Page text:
It is often said that Corporate Partners struggle to be viewed as strong candidates for General Counsel positions. On the behalf of my executive clients, whom I serve as their personal career agent, I have been told by top-tier executive recruiters that I would not be able to help my clients make the transition from a Corporate Partner role to the General Counsel and Corporate Secretary role.. Many said not being a “sitting” General Counsel and not having “served” in an in-house setting would be a barrier for my clients. So, is this a fact or is it fallacy?
Having successfully served as an executive agent to Corporate Partners who aspire to the General Counsel and Corporate Secretary position, I fully believe that it is a fallacy. With time, patience and perseverance, there is no question that the transition can be made. In fact, in a particular executive client engagement, the naysayers were proved wrong by transitioning my client from a Corporate Partner position to a General Counsel and Corporate Secretary position in just under nine months. In general, most executive transitions can take between eight and twelve months.
Why It Worked
Our executive client came to our firm currently in his role as a Corporate Partner with a top-tier law firm. He had over fifteen years of corporate law experience with extensive experience in mergers and acquisitions. client’s career was characterized by front-line law firm and in-house positions. He began his career as Corporate Associate, joined an early stage venture as their General Counsel, launched his own business and ultimately became a Corporate Partner.
This transition to General Counsel worked because he brought real and immediate value to the corporate side. He had the ability to demonstrate in-house knowledge. He demonstrated a good legal hat, but not the “no” person. He had the skill to engage in a conversation about strategy, move the business forward but also mitigate risk.
My client, brought experience and expertise that addressed unique qualifications such as numerous equity transactions, public and private mergers and acquisitions, high growth situations, corporate finance, corporate governance, regulatory compliance, structuring and negotiating complex transactions, joint ventures, partnership agreements, management of outside counsel, intellectual property management, global experience and even executive compensation. In essence, our client was a true corporate generalist who is capable of handling a wide variety of legal matters.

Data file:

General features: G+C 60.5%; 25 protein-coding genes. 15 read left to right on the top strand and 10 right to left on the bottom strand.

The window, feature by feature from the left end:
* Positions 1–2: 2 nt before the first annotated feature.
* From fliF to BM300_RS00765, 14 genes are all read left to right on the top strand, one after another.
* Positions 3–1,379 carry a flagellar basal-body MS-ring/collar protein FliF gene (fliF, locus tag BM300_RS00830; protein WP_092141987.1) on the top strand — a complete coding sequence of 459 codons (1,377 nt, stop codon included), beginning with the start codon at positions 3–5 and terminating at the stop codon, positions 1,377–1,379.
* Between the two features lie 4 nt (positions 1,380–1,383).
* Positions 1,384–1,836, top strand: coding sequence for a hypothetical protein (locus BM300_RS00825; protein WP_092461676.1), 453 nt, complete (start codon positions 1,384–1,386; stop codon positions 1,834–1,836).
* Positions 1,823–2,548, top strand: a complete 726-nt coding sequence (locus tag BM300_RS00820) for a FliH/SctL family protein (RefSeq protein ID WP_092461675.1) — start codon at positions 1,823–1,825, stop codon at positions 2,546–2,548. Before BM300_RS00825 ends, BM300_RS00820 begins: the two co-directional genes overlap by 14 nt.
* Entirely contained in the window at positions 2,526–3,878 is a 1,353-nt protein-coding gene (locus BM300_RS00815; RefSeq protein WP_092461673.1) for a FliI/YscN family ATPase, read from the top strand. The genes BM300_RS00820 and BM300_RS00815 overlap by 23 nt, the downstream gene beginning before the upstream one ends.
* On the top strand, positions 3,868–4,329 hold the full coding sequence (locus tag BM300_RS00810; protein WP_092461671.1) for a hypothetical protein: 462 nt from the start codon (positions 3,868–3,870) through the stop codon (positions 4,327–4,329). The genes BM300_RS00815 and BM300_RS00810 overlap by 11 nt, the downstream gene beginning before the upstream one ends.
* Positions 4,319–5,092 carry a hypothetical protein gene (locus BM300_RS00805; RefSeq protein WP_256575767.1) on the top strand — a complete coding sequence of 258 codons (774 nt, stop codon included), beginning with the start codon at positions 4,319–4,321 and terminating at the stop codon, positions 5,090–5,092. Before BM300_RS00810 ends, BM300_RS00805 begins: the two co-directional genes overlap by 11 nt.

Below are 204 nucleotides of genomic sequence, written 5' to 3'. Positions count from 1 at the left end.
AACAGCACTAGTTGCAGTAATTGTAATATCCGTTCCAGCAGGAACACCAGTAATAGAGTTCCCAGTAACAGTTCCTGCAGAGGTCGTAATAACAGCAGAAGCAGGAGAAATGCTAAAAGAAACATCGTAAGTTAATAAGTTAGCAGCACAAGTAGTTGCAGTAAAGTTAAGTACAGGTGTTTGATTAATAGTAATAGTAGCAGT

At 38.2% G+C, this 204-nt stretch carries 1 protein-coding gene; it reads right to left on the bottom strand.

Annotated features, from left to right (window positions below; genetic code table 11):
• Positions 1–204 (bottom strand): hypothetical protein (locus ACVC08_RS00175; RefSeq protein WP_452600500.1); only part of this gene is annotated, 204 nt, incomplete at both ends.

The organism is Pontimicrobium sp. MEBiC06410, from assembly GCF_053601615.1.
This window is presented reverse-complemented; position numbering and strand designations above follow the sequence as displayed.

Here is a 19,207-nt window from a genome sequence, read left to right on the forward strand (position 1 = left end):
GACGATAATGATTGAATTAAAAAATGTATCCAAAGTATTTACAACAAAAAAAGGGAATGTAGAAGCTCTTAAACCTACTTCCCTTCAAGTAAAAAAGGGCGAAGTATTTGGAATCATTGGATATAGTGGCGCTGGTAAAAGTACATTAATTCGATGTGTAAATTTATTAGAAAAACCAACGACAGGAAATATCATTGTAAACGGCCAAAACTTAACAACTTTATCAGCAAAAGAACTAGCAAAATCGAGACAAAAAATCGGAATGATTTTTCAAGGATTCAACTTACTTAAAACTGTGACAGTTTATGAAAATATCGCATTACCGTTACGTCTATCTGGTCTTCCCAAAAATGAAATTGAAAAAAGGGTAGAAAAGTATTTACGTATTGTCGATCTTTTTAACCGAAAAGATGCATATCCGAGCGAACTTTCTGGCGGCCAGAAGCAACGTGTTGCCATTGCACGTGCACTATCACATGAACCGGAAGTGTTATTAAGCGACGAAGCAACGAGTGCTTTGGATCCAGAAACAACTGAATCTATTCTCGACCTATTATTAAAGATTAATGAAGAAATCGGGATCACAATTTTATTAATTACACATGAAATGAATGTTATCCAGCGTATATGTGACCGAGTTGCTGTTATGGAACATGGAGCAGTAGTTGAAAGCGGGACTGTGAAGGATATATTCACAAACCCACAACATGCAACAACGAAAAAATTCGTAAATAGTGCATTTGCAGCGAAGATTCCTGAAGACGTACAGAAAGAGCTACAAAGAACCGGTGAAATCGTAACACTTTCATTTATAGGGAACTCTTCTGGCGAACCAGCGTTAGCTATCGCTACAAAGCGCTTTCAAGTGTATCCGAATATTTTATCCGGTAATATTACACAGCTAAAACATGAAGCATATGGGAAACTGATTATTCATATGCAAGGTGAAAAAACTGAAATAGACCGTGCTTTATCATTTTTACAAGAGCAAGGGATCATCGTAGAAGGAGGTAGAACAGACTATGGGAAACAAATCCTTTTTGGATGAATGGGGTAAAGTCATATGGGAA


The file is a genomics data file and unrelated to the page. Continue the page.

How to Make it Work
The first question to answer is why do you want to transition from a Corporate Partner role to a General Counsel position? Are you a really great attorney but you don’t like to bring in new business? Are you not a rainmaker? Do you want to practice law and have your skills been valued and appreciated? Do you love developing business strategy, but it does not apply in your current environment? Simply said, do you just not want to be another cog in the wheel?
First, stay in your current role while you execute your transition to a General Counsel Role. This will mitigate the first objection of a potential employer, or recruiter, as to why you are currently unemployed. Then, get clear with where you have unique value. getting clear, brand your value by creating a provoking resume, bio and LinkedIn profile. Now you are ready to get your strategy in place and build a target list When targeting opportunities, look for where there are current General Counsels retiring (an excellent resource is SEC Filings) and determine if he/she came from the same or very similar path as you. It is more likely that the organization will value your background and view you as a viable successor if they see similar qualities as the retiring General Counsel.
Be realistic about your unique value and where that easily applies in the marketplace. If you are not good at promoting yourself then rebuild and nurture your network or find someone to help you execute your transition plan. Contact other senior, accomplished, high cache executives who can serve as references, connect you with opportunities and advocate for you throughout your process.
Like every other position in the C-Suite ranks, it is simply a competitive market. It always has been and always will be. Remember to stay realistic about where your value fits, know this takes time, be patient and persevere. This type of transition can and has been done – it is a fact!